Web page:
Modest veil on the head, large tunic on the shoulders, the young woman has just completed a short documentary film of 10 minutes on the question: "Tamadjrezt" ("Regret", in the Tuareg language Tamasheq).
"With us, the woman, often, either we take her out of school to marry her, or we refuse to let her go to study," she laments.
Coming from the nomadic environment of the region of Timbuktu (northern Mali) where education often takes second place, she also had to stop her studies for several years because of the conflict.
Seizing the "opportunity" to bring her story to the screen, she applied for an NGO project last year.
And it paid off!
Fati was one of the 10 young Malian women selected by the American NGO Accountability Lab to make short films on the status of women in Mali in 2021.
Prostitution on artisanal gold mining sites, domestic violence, education: unsaid and taboos of the very conservative Malian society are discussed.
The 10 films were screened in mid-December in a conference room in Timbuktu, for lack of a cinema, by the UN mission in Mali (Minusma).
"We want to give women a voice (...) they are not listened to or involved enough" in society, explains Zeina Mohamed Ali, project manager at Accountability Lab.
In front of Fati's documentary, the few dozen teenagers are attentive.
Coming from the same communities, they feel concerned by the subject.
"It inspired me", commented Mariama Walet, 28-year-old spectator, while adding: "it hurts me when I see the delay we are taking in the protection of women and girls".
"A lot to do"
In "Tamadjrezt" which she shot alone in a Tuareg camp in the Timbuktu region "because the technical teams were afraid to come", Fati Walet stages little Fatma, 15 years old.
This teenager with a childish smile fled to Mauritania with her family, to the M'Bera refugee camp where many nomads found refuge after the outbreak of the conflict.
Director Fati was one of them.
Zeina Mohamed Ali at the Ahmed Baba cultural center in Timbuktu, January 6, 2022 FLORENT VERGNES AFP
Fatma's family has since returned to Mali, to their region of origin.
But the school, built of straw in a basic camp, did not resist long to the torrential rains that fall once a year.
Fatma explains on screen that she wanted to pursue school elsewhere.
But his father, Med Elmedhi Ag, refused.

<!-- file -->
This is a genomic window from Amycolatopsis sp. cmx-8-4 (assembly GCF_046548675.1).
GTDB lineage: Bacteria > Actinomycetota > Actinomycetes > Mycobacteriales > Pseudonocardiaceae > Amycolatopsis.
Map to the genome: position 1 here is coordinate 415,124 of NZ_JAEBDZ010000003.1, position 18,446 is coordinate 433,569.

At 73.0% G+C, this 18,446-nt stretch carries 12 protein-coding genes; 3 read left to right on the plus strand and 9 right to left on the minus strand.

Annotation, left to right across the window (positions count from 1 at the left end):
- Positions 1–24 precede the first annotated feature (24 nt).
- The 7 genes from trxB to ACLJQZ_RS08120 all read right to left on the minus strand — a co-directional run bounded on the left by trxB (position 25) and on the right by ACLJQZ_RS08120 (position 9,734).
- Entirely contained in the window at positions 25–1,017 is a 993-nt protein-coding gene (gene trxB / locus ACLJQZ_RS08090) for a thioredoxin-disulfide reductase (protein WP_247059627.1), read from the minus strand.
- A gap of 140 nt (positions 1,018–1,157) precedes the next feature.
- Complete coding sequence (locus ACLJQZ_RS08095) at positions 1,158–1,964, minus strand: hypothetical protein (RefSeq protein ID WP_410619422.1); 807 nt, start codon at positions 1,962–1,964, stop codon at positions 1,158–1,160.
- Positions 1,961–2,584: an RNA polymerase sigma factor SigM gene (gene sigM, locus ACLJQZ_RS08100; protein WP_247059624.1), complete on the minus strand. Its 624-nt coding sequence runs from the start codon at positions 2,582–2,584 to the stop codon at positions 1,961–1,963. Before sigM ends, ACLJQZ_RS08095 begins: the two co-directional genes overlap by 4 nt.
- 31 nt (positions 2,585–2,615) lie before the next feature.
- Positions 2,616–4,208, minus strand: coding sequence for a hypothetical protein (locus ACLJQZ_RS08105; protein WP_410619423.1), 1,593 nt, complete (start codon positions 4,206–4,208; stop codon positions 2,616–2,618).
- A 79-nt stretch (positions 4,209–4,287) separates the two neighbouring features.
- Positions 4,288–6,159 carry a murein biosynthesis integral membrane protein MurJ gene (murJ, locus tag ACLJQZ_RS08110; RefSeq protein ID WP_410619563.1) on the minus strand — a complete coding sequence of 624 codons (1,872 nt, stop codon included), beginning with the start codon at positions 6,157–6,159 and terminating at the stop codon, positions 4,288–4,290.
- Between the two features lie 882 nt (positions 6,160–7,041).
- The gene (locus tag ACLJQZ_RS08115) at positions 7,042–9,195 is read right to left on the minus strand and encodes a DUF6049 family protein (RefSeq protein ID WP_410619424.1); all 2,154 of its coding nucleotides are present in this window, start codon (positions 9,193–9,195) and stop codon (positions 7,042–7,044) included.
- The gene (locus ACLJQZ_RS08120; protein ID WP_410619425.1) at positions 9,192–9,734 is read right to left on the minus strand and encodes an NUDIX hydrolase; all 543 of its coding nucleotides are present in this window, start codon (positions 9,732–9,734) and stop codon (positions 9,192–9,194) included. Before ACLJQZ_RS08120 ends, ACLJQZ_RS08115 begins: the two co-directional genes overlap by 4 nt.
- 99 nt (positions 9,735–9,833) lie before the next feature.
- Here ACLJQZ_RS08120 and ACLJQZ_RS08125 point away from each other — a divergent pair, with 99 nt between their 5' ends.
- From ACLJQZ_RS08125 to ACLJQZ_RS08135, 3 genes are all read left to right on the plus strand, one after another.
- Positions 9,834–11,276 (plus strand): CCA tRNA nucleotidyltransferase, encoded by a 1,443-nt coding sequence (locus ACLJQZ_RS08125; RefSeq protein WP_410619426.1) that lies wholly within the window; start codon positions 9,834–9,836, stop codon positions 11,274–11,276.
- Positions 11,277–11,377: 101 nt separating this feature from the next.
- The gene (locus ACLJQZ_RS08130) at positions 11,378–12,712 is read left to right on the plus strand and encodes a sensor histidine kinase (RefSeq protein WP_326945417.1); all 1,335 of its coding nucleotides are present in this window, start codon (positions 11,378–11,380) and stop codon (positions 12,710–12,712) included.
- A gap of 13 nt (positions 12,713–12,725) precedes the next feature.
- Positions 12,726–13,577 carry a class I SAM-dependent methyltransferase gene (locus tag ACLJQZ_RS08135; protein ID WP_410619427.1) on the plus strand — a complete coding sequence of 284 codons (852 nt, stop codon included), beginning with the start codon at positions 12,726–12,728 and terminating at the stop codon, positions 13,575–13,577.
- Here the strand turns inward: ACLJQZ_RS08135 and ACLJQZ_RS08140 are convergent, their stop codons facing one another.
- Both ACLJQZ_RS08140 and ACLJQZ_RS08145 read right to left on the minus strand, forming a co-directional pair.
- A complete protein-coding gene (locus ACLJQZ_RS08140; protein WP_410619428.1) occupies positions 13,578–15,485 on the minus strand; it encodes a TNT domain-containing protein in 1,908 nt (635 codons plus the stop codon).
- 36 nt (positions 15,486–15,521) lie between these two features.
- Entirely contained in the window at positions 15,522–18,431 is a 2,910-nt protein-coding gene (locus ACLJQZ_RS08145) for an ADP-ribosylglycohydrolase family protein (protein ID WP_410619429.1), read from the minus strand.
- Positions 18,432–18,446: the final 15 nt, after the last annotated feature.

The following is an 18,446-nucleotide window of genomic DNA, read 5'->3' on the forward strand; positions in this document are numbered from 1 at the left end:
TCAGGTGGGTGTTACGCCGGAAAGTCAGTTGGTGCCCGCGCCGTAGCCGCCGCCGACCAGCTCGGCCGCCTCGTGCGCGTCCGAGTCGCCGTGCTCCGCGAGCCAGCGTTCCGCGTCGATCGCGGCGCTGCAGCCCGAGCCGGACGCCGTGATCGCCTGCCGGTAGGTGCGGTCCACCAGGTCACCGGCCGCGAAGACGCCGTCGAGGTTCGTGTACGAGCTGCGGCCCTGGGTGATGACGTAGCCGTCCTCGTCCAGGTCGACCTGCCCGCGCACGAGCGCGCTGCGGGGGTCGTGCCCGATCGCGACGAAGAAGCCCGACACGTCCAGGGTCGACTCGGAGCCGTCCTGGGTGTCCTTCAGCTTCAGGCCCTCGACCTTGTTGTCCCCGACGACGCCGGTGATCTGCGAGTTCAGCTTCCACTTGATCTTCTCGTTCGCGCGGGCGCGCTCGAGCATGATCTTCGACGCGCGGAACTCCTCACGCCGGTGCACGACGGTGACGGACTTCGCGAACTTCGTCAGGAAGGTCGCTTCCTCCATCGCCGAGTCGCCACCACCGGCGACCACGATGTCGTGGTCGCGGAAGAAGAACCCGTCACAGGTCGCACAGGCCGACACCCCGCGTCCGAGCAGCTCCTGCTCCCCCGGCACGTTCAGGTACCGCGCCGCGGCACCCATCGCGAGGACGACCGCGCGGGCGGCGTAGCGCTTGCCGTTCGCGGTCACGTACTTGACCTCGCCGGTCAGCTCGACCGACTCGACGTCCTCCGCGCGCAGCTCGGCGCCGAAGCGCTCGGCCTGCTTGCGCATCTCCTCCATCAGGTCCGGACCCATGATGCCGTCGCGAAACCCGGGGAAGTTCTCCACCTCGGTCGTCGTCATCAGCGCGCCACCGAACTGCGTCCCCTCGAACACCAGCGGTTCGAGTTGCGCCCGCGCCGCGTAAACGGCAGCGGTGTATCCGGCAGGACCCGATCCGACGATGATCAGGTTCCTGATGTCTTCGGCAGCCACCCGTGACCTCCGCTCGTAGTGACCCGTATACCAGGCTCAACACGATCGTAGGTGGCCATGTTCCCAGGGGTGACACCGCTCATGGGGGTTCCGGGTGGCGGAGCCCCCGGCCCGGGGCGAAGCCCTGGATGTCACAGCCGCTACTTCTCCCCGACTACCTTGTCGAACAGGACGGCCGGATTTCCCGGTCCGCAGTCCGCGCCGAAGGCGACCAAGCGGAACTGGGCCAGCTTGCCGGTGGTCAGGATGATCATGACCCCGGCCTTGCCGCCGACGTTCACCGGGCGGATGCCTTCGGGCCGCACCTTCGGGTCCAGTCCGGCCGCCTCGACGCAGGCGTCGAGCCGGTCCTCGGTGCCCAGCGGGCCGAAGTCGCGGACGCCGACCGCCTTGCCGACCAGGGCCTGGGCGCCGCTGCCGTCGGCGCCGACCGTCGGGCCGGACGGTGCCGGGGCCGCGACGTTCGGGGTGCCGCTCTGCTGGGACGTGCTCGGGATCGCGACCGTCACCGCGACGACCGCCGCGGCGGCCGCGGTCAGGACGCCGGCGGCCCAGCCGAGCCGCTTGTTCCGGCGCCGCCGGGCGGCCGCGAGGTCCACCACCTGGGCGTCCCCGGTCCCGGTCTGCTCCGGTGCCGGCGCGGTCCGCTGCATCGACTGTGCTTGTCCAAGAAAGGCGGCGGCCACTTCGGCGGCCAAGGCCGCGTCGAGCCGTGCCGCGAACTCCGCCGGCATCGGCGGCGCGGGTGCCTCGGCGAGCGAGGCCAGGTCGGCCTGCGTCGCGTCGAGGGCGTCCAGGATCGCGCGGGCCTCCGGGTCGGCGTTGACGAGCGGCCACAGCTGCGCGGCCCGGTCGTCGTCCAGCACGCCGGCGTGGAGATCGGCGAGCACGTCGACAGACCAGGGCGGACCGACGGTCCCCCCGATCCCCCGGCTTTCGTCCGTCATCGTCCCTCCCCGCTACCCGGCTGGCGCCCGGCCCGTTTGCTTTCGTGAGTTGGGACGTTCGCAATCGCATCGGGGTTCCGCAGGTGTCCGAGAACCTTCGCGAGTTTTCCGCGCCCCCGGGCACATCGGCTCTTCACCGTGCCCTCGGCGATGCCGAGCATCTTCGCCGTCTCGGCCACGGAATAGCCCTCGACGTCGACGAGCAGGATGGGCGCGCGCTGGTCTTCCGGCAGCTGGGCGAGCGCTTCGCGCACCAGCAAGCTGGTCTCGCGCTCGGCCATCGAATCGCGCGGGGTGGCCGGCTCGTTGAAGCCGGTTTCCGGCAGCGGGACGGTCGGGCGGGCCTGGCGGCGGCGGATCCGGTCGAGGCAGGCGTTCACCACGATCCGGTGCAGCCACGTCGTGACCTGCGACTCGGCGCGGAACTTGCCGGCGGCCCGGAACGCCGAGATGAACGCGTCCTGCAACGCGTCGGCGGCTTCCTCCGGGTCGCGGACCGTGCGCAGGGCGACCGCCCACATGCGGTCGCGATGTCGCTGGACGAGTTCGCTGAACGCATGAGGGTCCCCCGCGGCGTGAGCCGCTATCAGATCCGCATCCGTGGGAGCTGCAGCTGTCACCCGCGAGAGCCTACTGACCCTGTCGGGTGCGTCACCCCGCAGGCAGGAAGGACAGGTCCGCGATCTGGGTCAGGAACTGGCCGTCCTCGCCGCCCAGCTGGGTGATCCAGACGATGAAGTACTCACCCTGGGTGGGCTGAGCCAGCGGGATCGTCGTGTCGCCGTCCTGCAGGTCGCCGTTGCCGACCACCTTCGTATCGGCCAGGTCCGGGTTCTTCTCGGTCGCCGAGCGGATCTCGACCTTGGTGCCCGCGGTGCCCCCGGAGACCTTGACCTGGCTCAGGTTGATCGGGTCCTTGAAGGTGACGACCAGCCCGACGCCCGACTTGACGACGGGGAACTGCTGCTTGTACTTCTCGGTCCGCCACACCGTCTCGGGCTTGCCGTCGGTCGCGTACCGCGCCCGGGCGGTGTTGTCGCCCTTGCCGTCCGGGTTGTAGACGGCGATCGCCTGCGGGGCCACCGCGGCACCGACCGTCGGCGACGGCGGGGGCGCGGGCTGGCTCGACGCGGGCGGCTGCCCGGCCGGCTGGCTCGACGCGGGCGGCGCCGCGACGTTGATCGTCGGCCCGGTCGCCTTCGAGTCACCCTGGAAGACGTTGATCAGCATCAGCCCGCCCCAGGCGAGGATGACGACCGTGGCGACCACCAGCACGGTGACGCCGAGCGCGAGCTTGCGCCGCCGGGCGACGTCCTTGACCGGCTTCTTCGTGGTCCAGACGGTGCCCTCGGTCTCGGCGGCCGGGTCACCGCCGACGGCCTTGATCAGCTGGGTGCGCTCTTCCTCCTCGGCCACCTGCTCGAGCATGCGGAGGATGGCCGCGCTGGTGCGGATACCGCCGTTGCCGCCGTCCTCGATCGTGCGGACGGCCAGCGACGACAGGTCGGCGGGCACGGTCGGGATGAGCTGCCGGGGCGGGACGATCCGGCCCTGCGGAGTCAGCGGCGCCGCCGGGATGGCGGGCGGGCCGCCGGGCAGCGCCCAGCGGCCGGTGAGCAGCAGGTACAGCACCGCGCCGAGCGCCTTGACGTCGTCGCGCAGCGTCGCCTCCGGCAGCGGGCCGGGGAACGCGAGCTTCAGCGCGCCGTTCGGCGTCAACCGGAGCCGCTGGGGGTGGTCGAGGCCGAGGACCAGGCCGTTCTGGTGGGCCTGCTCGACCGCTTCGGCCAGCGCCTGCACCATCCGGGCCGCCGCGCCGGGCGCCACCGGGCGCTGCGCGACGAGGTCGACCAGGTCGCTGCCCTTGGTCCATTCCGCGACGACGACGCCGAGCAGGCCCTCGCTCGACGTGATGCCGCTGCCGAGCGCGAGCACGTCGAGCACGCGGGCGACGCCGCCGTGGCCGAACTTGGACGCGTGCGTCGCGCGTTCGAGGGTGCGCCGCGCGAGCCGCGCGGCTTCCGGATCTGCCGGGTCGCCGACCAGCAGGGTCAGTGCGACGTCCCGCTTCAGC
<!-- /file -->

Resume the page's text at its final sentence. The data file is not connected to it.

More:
"For us, women and girls should take care of their homes," he says in the film.
Willy-nilly, custom means that "many young girls leave school in primary school", engages the director's voice-over.
The region, like the rest of the desert bushes of northern Mali, has been the scene for 10 years of initially separatist violence which has since metastasized with the appearance of jihadist groups affiliated with the global nebulae of Al-Qaeda and the Islamic State.
Nomadic communities, long marginalized by the central state, have been for some a breeding ground for these groups, for others the first victims of the conflict.
"I want to talk about them, about us! I made this film hoping that it will touch our community, change their opinion of young girls," she told AFP.
Then she dreams of what's next: continue?
"I really want to, I have a lot of themes in mind that I would like to address in films".
In Mali, one of the precursor countries of the seventh art in West Africa, there are women directors.
But "Tuareg women filmmakers? I don't think so," she smiles.
Film screening session at the Ahmed Baba cultural center in Timbuktu, December 6, 2021 FLORENT VERGNES AFP
Mother of a little girl who is still a baby, she talks about her ambitions.
The returns have been good for this first short film and "there is a lot to do", she rejoices.
"People are too governed by traditions here. But I realized with the film that there was hope, that they had to be made aware of something else!", proclaims the young woman.
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